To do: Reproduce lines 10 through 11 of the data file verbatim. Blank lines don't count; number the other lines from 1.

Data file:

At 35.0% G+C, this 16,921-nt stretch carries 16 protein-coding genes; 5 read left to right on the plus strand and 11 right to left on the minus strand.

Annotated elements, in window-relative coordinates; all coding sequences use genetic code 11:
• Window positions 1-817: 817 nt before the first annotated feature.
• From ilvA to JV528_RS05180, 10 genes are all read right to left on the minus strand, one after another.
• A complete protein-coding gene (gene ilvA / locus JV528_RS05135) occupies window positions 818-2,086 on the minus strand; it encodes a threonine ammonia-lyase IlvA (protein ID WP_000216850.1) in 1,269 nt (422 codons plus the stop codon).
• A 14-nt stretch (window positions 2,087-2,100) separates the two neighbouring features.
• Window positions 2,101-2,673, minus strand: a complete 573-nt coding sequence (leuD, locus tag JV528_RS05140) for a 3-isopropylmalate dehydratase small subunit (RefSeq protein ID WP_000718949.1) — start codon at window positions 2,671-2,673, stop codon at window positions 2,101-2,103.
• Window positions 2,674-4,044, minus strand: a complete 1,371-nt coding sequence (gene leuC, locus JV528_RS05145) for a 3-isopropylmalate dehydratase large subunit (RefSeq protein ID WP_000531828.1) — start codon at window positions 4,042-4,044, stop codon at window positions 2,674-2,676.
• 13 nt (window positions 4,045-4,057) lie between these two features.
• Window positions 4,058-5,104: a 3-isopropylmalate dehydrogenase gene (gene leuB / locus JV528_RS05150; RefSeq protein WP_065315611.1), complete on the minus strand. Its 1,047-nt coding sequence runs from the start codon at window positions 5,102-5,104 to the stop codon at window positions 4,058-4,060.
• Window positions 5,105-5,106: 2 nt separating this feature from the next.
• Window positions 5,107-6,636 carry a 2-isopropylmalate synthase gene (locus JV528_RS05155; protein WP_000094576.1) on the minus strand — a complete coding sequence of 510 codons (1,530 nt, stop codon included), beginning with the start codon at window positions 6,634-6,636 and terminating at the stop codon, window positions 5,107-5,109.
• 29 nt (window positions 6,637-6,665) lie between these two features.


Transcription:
• Window positions 4,058-5,104: a 3-isopropylmalate dehydrogenase gene (gene leuB / locus JV528_RS05150; RefSeq protein WP_065315611.1), complete on the minus strand. Its 1,047-nt coding sequence runs from the start codon at window positions 5,102-5,104 to the stop codon at window positions 4,058-4,060.
• Window positions 5,105-5,106: 2 nt separating this feature from the next.